A GHOST IS BORN: Jeff Tweedy & Wilco, Tower Theater, Saturday Night
BY JONATHAN VALANIA FOR THE INQUIRER Saturday night at the Tower theater, Wilco was merely great. The qualifying “merely” is hard to explain, because on the face of it Saturday night had all the makings of a bragging rights concert experience. Totally jazzed, way sold out crowd? Check. Storied, acoustically-friendly venue? Check. Legendary opening act, one John Doe, tragically ignored by most in favor of the beer line? Check. Must-see headliners with a live rep for fireworks ready to throw down? Check.
Perhaps the only thing missing was the element of surprise. From beginning (the folksy dirge of “Sunken Treasure” recast into an elastic, vowel-stretching talking blues) to end (the obligatory rock-out on “Outta Site”) everything went as expected. Which is both a blessing and a curse for a band like Wilco.
Wilco is an important, world-class rock band that constantly challenges its fans and itself with a dogged refusal to repeat themselves. Yet despite all that, or because of it, the band has earned stacks of critical praise as thick as dictionaries and a mass audience that spans those young enough to want to stand at a seated show, and those who like to sit at rock shows and get very upset with those who do otherwise. The last three or four times through town, Wilco seemed to be evolving right before your very ears, not just flawlessly executing the songbook but trying out still-embryonic new material and iconoclastic re-imaginings of older works long since set in stone.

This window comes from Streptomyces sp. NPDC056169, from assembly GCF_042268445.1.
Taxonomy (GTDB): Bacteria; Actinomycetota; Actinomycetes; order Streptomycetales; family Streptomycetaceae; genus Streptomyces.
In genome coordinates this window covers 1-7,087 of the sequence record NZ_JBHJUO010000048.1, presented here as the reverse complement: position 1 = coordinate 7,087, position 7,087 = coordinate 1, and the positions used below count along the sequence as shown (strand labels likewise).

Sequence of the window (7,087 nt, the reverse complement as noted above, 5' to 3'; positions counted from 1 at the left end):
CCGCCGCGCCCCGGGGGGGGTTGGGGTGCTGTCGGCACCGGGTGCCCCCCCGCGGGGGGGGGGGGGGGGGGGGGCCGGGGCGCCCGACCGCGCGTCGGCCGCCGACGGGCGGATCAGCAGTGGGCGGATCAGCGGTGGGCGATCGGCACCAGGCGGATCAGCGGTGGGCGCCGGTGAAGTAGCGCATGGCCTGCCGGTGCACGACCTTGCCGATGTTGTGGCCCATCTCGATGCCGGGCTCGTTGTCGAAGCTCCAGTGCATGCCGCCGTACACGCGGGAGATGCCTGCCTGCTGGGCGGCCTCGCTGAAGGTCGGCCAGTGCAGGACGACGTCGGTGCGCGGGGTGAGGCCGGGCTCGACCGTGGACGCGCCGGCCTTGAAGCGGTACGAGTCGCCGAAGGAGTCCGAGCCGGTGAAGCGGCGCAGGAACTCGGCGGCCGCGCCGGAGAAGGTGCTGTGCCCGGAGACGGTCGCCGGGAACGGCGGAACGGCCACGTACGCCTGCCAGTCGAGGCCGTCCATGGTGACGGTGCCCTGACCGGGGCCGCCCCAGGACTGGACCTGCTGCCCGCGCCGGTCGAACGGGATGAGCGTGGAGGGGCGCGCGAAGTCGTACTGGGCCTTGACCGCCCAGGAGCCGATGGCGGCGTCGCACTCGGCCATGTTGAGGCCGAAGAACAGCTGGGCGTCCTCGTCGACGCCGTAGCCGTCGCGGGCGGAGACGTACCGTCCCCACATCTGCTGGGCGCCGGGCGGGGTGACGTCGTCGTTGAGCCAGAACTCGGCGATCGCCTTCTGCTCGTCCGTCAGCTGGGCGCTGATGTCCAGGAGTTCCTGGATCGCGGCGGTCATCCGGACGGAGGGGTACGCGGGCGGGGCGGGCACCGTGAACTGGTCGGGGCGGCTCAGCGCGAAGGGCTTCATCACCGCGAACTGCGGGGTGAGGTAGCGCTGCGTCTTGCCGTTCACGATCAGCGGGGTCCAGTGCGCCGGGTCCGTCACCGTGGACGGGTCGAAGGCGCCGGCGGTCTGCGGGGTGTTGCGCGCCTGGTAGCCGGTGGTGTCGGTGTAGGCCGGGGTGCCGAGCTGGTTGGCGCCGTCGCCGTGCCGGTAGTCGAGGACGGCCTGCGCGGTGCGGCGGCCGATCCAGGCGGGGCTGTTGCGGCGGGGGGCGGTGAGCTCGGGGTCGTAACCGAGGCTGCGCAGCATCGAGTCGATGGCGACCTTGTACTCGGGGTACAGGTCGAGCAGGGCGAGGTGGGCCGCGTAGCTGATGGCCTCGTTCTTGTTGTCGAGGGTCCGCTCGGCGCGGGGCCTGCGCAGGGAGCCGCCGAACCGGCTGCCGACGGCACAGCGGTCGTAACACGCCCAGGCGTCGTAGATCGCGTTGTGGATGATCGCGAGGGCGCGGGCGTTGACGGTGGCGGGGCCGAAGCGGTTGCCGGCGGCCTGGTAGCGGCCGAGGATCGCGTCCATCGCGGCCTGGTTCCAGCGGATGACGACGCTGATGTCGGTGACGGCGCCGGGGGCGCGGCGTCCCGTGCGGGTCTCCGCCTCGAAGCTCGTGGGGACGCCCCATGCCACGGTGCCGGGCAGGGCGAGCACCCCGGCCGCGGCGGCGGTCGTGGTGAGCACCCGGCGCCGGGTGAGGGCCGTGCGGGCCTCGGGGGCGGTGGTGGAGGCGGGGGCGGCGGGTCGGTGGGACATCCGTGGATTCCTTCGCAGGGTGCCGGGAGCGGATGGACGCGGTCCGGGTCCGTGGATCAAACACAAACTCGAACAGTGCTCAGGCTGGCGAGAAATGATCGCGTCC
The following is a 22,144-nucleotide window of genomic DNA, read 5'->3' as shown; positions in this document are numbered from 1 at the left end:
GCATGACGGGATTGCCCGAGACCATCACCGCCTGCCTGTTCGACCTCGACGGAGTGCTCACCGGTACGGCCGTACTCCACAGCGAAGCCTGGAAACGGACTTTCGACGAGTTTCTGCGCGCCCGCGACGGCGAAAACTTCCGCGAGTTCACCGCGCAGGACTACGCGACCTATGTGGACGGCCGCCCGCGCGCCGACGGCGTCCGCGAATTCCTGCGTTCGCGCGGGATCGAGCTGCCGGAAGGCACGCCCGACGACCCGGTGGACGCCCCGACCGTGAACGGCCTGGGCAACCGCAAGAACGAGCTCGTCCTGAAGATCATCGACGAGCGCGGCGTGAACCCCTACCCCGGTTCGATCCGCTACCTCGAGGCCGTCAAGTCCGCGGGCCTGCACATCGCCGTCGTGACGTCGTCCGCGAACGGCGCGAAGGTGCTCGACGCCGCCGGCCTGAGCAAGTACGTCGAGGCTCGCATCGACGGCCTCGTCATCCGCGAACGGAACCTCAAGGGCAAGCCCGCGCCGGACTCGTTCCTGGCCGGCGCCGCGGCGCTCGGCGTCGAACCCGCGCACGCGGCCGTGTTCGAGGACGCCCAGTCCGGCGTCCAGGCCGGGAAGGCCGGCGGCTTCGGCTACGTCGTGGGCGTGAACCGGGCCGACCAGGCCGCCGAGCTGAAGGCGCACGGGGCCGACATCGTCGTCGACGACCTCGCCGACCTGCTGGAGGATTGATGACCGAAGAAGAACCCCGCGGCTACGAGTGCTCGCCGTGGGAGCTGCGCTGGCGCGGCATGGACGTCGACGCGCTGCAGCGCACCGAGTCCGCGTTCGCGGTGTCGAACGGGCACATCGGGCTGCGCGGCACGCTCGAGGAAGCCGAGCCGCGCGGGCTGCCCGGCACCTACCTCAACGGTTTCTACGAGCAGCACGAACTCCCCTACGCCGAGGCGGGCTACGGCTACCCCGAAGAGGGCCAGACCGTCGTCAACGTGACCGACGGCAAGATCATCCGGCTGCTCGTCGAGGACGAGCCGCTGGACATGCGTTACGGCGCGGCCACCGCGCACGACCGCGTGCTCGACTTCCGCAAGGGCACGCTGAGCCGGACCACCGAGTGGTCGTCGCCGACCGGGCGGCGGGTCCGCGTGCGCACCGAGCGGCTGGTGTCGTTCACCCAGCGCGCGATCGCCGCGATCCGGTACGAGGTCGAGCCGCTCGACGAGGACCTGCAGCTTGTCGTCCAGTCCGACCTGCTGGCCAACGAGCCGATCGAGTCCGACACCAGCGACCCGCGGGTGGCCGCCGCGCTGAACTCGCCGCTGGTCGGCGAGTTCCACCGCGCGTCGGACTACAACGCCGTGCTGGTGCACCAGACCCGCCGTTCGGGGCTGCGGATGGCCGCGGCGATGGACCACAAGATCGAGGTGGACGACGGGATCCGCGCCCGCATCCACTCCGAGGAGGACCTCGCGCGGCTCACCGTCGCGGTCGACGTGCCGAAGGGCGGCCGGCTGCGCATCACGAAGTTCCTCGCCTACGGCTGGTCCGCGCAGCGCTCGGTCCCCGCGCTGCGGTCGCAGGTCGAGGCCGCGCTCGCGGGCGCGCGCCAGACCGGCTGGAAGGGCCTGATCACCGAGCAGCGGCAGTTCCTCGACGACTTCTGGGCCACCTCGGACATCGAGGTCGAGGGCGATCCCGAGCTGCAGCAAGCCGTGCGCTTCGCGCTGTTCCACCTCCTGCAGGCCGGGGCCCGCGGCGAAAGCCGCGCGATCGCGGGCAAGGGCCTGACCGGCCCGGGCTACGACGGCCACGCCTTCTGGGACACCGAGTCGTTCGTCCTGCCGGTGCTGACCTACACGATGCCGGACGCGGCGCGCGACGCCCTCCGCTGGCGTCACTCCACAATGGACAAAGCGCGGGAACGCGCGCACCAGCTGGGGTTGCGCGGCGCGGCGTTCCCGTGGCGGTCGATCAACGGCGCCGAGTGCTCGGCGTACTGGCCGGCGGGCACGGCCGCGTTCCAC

Saturday night Wilco seemed a little, well, predictable.
The raw white lights and stripped-bare stage was a marked contrast to the moody mirror-ball atmospherics and kooky-but-compelling art films projected on large rear screens of recent tours. Message: We are here to play music, not put on human be-ins. Still, even in this plainly naked setting, songs like “You Are My Face” and “Shot In The Arm” were as arresting and cinematic as those stop-motion film clips of flowers blooming and then dying they used to show you in science class. This was due in no small part to the avant-pyrotechnics and jazz-like precision of guitarist Nels Cline. For much of the night Cline’s guitar work was as charismatic and scenery-chewing as Tweedy’s emotive lead vocal, which, let the record show, was in fine achy-breaky form. And the whole ensemble was a seamless mesh of nuance, warmth and rich tone colors. No wonder “Hummingbird” turned the Tower into a campfire singalong.
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[Photo by JONATHAN VALANIA/illustration by ALEX FINE]